Generic top-level domains given the tick

The global body that charts the course of the internet has voted to allow the creation of new website domain suffixes by private companies.

The global body that charts the course of the internet has voted to allow the creation of new website domain suffixes.

The board of the Internet Corporation for Assigned Names and Numbers (ICANN) voted in favour of the proposal to allow generic top-level domains (gTLDs) at a meeting in Singapore.

The move will see the release of new generic, brand and geographic domain name extensions such as .qantas, .music and .sydney, according to domain name registry operator AusRegistry International.

AusRegistry CEO Adrian Kinderis, who sits on the ICANN Generic Names Supporting Organisation Council, said the decision marked the start of an exciting new era for the industry.

"Today's decision is going to have a significant impact on the web as we know it and will pave the way for the next wave of online innovation," he said.

Some have feared that opening up new suffixes based on corporate brands could cause some confusion, however founder of Levins Consulting and former vice-president of ICANN Paul Levins said that the proposal should make things more convenient.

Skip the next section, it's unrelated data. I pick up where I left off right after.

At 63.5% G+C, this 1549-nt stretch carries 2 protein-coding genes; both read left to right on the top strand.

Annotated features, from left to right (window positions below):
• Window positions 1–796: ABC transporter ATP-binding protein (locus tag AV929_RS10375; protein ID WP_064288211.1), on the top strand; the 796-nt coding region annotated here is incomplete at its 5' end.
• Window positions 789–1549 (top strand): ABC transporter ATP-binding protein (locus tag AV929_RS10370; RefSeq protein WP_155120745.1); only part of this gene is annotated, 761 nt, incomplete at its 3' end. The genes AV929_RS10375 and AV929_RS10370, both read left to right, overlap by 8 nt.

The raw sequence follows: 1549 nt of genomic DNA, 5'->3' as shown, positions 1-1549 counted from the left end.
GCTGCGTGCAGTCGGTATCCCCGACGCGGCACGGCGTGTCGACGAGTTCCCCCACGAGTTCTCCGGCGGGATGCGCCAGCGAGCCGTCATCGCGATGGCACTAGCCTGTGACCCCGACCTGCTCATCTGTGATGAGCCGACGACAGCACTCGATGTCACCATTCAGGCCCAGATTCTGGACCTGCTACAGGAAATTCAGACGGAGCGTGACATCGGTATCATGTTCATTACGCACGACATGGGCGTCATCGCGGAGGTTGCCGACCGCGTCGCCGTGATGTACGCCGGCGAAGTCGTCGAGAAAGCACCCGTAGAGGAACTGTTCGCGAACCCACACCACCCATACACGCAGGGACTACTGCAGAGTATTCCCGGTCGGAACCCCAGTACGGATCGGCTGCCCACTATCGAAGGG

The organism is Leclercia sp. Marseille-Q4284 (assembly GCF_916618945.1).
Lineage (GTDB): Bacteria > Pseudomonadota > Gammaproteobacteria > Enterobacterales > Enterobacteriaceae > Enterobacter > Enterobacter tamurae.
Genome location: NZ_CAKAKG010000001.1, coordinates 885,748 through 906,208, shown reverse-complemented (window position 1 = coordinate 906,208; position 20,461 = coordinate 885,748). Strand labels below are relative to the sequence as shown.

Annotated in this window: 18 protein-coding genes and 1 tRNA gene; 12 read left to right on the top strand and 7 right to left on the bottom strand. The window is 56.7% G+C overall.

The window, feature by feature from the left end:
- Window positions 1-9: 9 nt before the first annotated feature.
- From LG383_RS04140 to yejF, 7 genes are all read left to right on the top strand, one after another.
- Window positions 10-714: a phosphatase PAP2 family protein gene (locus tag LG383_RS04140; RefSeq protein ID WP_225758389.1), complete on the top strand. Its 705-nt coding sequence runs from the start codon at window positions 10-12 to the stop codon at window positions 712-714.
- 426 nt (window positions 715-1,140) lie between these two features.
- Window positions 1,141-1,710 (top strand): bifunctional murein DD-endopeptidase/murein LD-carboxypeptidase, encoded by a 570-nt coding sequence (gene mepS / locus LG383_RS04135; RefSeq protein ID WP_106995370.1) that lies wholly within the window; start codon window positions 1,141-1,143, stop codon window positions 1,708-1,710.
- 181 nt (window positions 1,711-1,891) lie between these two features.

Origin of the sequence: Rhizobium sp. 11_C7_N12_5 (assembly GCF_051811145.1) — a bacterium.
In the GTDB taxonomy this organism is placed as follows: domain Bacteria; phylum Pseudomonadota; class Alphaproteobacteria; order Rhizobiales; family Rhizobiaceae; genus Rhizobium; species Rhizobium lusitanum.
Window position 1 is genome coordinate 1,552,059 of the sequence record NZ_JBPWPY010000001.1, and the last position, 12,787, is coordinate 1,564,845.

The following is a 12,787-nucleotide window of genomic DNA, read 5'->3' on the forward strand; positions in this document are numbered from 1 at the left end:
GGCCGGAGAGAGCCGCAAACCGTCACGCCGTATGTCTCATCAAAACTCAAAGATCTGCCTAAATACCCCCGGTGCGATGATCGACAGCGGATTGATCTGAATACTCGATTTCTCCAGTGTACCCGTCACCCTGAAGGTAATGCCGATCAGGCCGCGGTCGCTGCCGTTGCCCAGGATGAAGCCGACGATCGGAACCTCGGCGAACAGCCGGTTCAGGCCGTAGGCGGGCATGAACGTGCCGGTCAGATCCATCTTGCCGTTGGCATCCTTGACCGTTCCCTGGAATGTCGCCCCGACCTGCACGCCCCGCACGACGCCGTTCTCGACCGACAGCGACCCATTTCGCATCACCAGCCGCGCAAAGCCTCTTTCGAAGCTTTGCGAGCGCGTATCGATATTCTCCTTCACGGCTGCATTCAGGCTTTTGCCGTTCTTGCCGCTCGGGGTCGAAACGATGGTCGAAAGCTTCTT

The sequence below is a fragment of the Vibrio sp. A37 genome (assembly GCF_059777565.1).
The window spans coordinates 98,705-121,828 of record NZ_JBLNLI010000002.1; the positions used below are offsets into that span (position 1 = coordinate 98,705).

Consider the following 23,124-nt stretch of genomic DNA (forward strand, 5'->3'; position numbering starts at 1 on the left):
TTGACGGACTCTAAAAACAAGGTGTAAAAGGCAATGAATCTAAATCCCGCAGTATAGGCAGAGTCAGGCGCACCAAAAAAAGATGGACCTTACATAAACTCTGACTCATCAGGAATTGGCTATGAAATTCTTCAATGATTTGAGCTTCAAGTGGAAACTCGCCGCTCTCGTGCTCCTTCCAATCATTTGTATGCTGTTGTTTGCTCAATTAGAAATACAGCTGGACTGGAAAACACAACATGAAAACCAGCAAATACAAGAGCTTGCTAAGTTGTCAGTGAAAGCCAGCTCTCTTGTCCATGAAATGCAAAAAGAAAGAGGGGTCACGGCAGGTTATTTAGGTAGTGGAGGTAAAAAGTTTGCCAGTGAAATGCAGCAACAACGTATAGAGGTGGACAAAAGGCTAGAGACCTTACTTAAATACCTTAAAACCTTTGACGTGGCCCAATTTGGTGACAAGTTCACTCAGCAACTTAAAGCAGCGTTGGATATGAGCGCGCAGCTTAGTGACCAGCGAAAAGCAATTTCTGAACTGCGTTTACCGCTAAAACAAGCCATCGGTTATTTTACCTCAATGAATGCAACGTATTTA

The requirements for applying for a gTLD are expected to make it a difficult proposition for individuals. Applications can take nine to 18 months to complete, the application fee is US$185,000 and a further fee of US$25,000 is payable each year. On top of that, applicants will need to run a registry.

While the price alone should be enough of a deterrent for cyber-squatters, there is also a set of checks and balances that applicants must pass. Checking for trademark infringements, making sure government policies are met and mediating third-party disputes form are all part of what is handled during the application process.

For example, "If Sydney wasn't interested in adopting the address, and I wanted to apply for it because I thought I could make money out of it, I would have to go to the City of Sydney and the NSW government and say 'I want to apply and I want your agreement, please'," Levins said.

However, there is likely to be competition on names that are not geographically related. Levins said businesses wanting to apply would be served on a first-come, first-served basis. This could potentially open up competition over unbranded, but prominent domains, for example, between car manufacturers over the .car domain, where each applicant would be equally eligible to purchase the domain.

ICANN will accept applications from registries that want to operate new top-level domains from 12 January 2012 to 12 April 2012.